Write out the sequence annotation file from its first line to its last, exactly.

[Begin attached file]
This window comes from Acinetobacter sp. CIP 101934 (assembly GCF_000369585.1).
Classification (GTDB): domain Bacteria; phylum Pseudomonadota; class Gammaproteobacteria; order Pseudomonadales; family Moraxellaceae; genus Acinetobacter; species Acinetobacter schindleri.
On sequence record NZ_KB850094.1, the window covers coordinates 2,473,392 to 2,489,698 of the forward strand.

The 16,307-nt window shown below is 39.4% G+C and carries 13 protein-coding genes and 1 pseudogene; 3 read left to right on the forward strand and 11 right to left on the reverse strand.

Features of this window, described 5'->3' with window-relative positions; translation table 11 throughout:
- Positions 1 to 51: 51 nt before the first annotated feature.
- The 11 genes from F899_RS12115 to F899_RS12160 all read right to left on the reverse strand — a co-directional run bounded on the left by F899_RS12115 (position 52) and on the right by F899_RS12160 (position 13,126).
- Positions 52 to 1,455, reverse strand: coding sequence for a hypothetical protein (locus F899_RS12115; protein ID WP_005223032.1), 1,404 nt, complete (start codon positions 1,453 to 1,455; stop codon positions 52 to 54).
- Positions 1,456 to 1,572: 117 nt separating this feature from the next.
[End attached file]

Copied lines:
This window comes from Acinetobacter sp. CIP 101934 (assembly GCF_000369585.1).
Classification (GTDB): domain Bacteria; phylum Pseudomonadota; class Gammaproteobacteria; order Pseudomonadales; family Moraxellaceae; genus Acinetobacter; species Acinetobacter schindleri.
On sequence record NZ_KB850094.1, the window covers coordinates 2,473,392 to 2,489,698 of the forward strand.

The 16,307-nt window shown below is 39.4% G+C and carries 13 protein-coding genes and 1 pseudogene; 3 read left to right on the forward strand and 11 right to left on the reverse strand.

Features of this window, described 5'->3' with window-relative positions; translation table 11 throughout:
- Positions 1 to 51: 51 nt before the first annotated feature.
- The 11 genes from F899_RS12115 to F899_RS12160 all read right to left on the reverse strand — a co-directional run bounded on the left by F899_RS12115 (position 52) and on the right by F899_RS12160 (position 13,126).
- Positions 52 to 1,455, reverse strand: coding sequence for a hypothetical protein (locus F899_RS12115; protein ID WP_005223032.1), 1,404 nt, complete (start codon positions 1,453 to 1,455; stop codon positions 52 to 54).
- Positions 1,456 to 1,572: 117 nt separating this feature from the next.